Mathematics (Faculty of)
http://hdl.handle.net/10012/9924
2024-07-17T10:56:48ZOptimization, model uncertainty, and testing in risk and insurance
http://hdl.handle.net/10012/20718
Optimization, model uncertainty, and testing in risk and insurance
Jiao, Zhanyi
This thesis focuses on three important topics in quantitative risk management and actuarial science: risk optimization, risk sharing, and statistical hypothesis testing in risk.
For the risk optimization, we concentrate on risk optimization under model uncertainty where only partial information about the underlying distribution is available. One key highlight, detailed in Chapter 2, is the development of a novel formula named the reverse Expected Shortfall (ES) optimization formula. This formula is derived to better facilitate the calculation of the worst-case mean excess loss under two commonly used model uncertainty sets – moment-based and distance-based (Wasserstein) uncertainty sets. Further exploration reveals that the reverse ES optimization formula is closely related to the Fenchel-Legendre transforms, and our formulas are generalized from ES to optimized certainty equivalents, a popular class of convex risk measures. Chapter 3 considers a different approach to derive the closed-form worst-case target semi-variance by including distributional shape information, crucial for finance (symmetry) and insurance (non-negativity) applications. We demonstrate that all results are applicable to robust portfolio selection, where the closed-form formulas greatly simplify the calculations for optimal robust portfolio selections, either through explicit forms or via easily solvable optimization problems.
Risk sharing focuses on the redistribution of total risk among agents in a specific way. In contrast to the traditional risk sharing rules, Chapter 4 introduces a new risk sharing framework - anonymized risk sharing, which requires no information on preferences, identities, private operations, and realized losses from the individual agents. We establish an axiomatic theory based on four axioms of fairness and anonymity within the context of anonymized risk sharing. The development of this theory provides a solid foundation for further explorations on decentralized and digital economy including peer-to-peer (P2P) insurance, revenue sharing of digital contents and blockchain mining pools.
Hypothesis testing plays a vital role not only in statistical inference but also in risk management, particularly in the backtesting of risk measures. In Chapter 5, we address the problem of testing conditional mean and conditional variance for non-stationary data using the recent emerging concept of e-statistics. We build e-values and p-values for four types of non-parametric composite hypotheses with specified mean and variance as well as other conditions on the shape of the data-generating distribution. These shape conditions include symmetry, unimodality, and their combination. Using the obtained e-values and p-values, we construct tests via e-processes, also known as testing by betting, as well as some tests based on combining p-values for comparison. To demonstrate the practical application of these methodologies, empirical studies using financial data are conducted under several settings.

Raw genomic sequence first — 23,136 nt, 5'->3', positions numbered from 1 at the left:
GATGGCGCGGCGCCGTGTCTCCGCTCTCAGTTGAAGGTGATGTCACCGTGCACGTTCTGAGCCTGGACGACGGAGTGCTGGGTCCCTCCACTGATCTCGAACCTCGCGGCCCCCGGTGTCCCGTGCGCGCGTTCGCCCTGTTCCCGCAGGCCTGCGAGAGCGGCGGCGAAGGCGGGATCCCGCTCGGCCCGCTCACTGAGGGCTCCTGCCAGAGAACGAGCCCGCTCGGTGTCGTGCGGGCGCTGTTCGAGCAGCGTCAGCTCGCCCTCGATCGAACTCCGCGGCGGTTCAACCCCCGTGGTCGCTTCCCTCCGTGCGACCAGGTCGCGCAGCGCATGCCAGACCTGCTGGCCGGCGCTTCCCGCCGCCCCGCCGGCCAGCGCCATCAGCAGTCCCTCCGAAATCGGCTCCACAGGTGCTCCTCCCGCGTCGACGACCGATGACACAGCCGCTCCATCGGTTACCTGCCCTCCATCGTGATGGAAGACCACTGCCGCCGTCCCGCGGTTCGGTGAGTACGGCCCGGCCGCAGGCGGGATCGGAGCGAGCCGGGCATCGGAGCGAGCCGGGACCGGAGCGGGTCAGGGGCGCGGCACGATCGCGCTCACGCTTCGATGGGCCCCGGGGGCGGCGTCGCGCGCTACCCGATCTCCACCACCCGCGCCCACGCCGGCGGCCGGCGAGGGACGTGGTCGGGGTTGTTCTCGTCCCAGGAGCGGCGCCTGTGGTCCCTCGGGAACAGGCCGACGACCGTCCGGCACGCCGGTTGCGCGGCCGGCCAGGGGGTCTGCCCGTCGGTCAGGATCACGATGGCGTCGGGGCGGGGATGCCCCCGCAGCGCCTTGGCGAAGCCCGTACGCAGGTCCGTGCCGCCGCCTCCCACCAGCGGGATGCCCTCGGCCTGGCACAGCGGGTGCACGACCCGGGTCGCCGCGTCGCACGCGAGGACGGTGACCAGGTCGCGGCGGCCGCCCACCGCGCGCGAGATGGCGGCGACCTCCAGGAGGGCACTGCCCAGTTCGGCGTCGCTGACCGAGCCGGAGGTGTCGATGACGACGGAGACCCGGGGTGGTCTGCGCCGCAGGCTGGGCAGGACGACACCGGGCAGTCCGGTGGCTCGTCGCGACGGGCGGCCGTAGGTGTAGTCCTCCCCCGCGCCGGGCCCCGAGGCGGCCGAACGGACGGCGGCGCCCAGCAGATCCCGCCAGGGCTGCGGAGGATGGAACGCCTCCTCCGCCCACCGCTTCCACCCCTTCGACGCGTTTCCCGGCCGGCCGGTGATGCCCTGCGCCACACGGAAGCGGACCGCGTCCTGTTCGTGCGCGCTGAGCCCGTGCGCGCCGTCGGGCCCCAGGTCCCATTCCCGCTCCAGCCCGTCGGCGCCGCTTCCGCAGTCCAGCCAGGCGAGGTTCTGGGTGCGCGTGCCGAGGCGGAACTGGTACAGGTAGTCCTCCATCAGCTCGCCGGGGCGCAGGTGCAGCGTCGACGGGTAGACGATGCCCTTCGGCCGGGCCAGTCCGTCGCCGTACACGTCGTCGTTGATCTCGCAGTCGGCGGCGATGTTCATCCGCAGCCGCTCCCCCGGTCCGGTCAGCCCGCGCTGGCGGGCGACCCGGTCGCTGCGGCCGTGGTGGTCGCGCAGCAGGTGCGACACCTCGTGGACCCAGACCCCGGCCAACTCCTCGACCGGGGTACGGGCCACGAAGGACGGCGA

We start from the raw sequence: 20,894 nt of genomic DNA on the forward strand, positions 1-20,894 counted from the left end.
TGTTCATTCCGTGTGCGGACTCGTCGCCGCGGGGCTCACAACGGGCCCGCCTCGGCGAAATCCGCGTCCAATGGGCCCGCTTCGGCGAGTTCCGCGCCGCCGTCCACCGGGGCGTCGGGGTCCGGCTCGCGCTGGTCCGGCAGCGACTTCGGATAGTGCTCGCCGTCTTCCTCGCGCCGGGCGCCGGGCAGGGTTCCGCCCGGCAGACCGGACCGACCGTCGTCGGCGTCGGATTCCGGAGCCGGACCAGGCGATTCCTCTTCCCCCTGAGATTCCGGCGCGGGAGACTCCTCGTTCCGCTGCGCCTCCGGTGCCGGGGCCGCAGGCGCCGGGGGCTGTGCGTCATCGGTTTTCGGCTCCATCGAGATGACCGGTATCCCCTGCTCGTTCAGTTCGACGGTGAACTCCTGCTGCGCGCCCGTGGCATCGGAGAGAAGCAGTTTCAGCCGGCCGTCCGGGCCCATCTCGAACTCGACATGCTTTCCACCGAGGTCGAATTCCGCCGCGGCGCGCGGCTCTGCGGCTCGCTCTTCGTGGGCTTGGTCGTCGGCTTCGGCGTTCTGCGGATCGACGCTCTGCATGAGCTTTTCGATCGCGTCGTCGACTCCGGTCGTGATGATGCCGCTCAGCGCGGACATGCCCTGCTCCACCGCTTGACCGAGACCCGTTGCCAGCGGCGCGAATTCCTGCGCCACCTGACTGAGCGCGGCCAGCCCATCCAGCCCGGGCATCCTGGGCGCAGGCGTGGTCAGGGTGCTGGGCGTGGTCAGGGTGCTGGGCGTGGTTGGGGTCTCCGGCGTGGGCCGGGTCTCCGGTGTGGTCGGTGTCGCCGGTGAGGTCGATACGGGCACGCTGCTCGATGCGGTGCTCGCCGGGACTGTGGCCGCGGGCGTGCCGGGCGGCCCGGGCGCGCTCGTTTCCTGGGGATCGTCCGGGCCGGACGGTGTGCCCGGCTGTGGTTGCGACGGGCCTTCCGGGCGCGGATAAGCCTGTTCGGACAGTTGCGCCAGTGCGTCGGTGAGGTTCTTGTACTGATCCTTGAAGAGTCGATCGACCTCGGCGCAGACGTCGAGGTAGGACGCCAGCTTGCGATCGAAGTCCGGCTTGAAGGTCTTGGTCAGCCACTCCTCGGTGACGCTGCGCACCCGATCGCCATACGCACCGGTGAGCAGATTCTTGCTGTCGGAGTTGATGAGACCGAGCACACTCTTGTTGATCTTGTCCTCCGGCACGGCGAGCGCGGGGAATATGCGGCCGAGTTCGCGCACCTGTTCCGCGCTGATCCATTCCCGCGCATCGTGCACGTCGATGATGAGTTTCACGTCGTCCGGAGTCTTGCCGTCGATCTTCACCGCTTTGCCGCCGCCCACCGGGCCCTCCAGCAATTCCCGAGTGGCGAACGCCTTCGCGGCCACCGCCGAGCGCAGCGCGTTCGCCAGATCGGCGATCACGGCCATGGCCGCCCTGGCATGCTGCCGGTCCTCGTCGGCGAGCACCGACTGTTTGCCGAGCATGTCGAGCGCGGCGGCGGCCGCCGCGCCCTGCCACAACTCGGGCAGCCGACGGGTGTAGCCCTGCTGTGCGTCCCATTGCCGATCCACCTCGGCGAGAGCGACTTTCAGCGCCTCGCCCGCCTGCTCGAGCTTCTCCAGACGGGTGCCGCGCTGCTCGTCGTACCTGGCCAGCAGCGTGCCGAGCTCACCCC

2024-07-11T00:00:00ZTechnology Design Recommendations Informed by Observations of Videos of Popular Musicians Teaching and Learning Songs by Ear
http://hdl.handle.net/10012/20717
Technology Design Recommendations Informed by Observations of Videos of Popular Musicians Teaching and Learning Songs by Ear
Liscio, Christopher
Instrumentalists who play popular music often learn songs by ear, using recordings in lieu of sheet music or tablature. This practice was made possible by technology that allows musicians to control playback events. Until now, researchers have not studied the human-recording interactions of musicians attempting to learn pop songs by ear. Through a pair of studies analyzing the content of online videos from YouTube, we generate hypotheses and seek a better understanding of by-ear learning from a recording. Combined with results from neuroscience studies of tonal working memory and aural imagery, our findings reveal a model of by-ear learning that highlights note-finding as a core activity. Using what we learned, we discuss opportunities for designers to create a set of novel human-recording interactions, and to provide assistive technology for those who lack the baseline skills to engage in the foundational note-finding activity.
2024-07-11T00:00:00ZDesign with Sampling Distribution Segments
http://hdl.handle.net/10012/20714
Design with Sampling Distribution Segments
Hagar, Luke